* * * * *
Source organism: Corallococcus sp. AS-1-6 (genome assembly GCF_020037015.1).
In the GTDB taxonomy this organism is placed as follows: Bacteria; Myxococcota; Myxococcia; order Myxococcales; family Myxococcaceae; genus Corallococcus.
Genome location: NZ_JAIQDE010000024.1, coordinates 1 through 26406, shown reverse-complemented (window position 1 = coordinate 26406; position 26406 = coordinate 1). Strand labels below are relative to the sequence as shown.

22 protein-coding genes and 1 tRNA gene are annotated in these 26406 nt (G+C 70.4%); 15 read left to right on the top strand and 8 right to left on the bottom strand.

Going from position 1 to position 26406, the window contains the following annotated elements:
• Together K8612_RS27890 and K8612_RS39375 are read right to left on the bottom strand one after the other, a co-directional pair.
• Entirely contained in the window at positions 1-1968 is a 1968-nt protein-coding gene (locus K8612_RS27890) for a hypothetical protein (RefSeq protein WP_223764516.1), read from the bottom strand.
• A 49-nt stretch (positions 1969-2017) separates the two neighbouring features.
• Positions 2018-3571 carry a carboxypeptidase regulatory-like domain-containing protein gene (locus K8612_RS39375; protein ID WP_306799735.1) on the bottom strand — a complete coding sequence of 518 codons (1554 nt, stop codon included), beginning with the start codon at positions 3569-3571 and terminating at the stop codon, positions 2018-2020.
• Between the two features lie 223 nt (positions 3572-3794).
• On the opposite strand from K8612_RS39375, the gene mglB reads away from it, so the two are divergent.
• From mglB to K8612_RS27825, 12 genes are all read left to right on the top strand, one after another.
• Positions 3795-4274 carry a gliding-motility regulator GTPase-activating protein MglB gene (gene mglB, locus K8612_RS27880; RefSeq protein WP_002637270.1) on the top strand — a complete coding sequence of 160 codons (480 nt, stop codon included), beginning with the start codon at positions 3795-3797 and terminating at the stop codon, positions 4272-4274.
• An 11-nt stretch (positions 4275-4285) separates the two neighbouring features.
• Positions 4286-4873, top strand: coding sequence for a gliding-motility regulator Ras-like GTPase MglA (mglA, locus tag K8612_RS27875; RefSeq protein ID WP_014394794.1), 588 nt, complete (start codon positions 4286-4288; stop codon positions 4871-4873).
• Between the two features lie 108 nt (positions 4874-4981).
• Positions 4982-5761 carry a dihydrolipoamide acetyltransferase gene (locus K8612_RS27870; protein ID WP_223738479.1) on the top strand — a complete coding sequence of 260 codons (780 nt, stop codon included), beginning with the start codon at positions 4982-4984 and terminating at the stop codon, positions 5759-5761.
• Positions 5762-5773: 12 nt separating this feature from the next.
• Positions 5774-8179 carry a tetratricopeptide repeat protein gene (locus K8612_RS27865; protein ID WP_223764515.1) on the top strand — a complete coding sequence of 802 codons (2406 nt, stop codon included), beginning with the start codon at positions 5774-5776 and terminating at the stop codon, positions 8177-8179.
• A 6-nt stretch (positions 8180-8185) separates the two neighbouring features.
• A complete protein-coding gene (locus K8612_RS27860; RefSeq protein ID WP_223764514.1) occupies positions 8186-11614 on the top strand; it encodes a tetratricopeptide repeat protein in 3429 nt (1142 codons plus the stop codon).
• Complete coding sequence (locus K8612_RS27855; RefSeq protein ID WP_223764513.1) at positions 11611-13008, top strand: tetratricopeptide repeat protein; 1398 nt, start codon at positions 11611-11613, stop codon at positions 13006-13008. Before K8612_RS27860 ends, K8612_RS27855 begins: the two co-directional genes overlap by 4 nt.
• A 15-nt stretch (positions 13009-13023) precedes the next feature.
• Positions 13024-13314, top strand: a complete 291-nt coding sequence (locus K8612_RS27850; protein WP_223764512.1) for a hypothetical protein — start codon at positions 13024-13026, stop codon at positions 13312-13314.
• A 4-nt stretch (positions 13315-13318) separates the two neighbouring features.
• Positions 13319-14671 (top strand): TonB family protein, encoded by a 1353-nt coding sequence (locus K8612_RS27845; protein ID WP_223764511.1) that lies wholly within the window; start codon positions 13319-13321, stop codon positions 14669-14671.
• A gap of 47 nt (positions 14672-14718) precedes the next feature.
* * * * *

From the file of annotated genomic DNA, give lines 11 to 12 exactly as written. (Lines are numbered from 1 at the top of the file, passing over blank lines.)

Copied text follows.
• On the opposite strand from K8612_RS39375, the gene mglB reads away from it, so the two are divergent.
• From mglB to K8612_RS27825, 12 genes are all read left to right on the top strand, one after another.